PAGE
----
Another way in which SciFi helps, is that the events on Tralfamadore are used to explain or to link back to Billy's experiences in the war. At one time the Germans are compared to the Tralfamadorians (just a shame I didn't write down the page number), and he tells Montana Wildhack about Dresden when he's on Tralfamadore, telling her "[i]t was like the moon" (130).
Pages 135-7 contain some 'prefaces,' all of the authors trying to say something sensible about Dresden. Again, they're all just fragments.
Everything in the world seems to be related. Not even just on our planet. Events on Tralfamadore, in Dresden, on the airplane, they're all linked. People are connected, without knowing it:
"They were, in fact, distant cousins, something they never found out" (115).
And then of course Billy's friend Rosewater unsuccesfully tries to write Trout a letter but he can't find him, and then Billy meets him in his home town.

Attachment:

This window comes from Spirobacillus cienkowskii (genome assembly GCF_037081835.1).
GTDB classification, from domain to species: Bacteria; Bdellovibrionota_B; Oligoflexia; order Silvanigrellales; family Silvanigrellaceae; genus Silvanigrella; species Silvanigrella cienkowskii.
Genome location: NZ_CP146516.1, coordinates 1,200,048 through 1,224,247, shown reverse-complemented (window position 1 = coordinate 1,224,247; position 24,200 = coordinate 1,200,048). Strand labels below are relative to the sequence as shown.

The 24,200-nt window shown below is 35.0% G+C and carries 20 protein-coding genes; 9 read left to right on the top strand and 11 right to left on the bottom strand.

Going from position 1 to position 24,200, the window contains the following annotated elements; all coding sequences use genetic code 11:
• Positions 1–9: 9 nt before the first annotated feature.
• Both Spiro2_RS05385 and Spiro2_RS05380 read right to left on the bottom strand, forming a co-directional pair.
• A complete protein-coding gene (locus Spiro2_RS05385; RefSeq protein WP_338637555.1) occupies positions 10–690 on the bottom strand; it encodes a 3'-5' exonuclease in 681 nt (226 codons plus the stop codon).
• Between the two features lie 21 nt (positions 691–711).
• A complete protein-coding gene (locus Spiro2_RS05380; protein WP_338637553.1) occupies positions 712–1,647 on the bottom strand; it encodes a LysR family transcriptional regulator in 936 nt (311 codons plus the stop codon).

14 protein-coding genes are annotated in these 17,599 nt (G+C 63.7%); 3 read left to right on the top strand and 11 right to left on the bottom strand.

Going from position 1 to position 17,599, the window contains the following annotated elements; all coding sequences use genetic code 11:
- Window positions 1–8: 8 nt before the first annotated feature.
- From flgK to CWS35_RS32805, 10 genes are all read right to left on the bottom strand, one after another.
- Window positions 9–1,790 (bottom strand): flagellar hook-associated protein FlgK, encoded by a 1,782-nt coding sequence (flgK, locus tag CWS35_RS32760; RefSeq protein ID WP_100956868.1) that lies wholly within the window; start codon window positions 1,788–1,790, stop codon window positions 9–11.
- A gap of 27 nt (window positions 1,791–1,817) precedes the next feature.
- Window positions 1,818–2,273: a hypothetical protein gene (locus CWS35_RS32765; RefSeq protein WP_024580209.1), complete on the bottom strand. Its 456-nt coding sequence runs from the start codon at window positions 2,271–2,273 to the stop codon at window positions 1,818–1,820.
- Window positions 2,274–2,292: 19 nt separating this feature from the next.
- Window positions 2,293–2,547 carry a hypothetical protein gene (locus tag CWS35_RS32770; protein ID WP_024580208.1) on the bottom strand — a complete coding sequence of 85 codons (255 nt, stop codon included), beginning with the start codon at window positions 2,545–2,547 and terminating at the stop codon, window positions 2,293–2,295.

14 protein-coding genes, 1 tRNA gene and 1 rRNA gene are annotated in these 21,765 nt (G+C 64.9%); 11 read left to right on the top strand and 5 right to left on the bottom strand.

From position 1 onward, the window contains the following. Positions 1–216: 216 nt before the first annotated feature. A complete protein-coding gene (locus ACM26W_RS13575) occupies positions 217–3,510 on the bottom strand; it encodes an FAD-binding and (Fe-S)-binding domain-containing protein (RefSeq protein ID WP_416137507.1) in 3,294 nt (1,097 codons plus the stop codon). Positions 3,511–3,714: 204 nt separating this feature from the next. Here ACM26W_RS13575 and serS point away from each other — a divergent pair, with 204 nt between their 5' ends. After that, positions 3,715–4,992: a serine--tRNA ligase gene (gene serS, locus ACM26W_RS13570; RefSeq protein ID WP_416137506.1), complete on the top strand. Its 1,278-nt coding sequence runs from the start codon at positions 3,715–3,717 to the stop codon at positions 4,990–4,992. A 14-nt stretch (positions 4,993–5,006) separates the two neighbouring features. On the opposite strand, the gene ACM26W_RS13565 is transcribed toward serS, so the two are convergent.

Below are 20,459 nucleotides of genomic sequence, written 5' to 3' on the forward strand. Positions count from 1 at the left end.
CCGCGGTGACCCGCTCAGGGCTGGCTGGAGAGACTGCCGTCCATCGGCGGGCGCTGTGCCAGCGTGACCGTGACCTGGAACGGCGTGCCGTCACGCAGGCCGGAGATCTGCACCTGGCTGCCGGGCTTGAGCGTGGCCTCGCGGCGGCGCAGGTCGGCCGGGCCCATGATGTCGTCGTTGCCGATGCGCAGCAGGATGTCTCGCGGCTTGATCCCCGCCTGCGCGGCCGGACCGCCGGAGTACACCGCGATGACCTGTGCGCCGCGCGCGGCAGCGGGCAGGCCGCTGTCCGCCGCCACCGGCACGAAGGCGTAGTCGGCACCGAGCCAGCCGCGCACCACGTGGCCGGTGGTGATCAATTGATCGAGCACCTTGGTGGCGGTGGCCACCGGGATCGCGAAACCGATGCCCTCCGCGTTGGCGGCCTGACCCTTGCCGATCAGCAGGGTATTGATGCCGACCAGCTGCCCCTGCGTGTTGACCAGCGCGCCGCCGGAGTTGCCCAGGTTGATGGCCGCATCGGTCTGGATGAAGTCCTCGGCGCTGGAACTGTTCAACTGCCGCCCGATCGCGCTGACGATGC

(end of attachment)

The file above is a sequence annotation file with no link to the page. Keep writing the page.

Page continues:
The title of the book is explained by this passage:
"The parade pranced, staggered and reeled to the gate of the Dresden slaughterhouse, and then it went inside. The slaughterhouse wasn't a busy place any more. Almost all the hooved animals in Germany had been killed and eaten and excreted by human beings, mostly soldiers. So it goes.
The Americans were taken tot he fifth building inside the gate. It was a one-story cement-block cube with sliding doors in front and back. It had been built as a shelter for pigs about to be butchered. Now it was going to serve as a home away from home for one hundred American prisoners of war. There were bunks in there, and two botbellied stoves and a water tap. Behind it was a latrine, which was one-rail fence with buckets under it.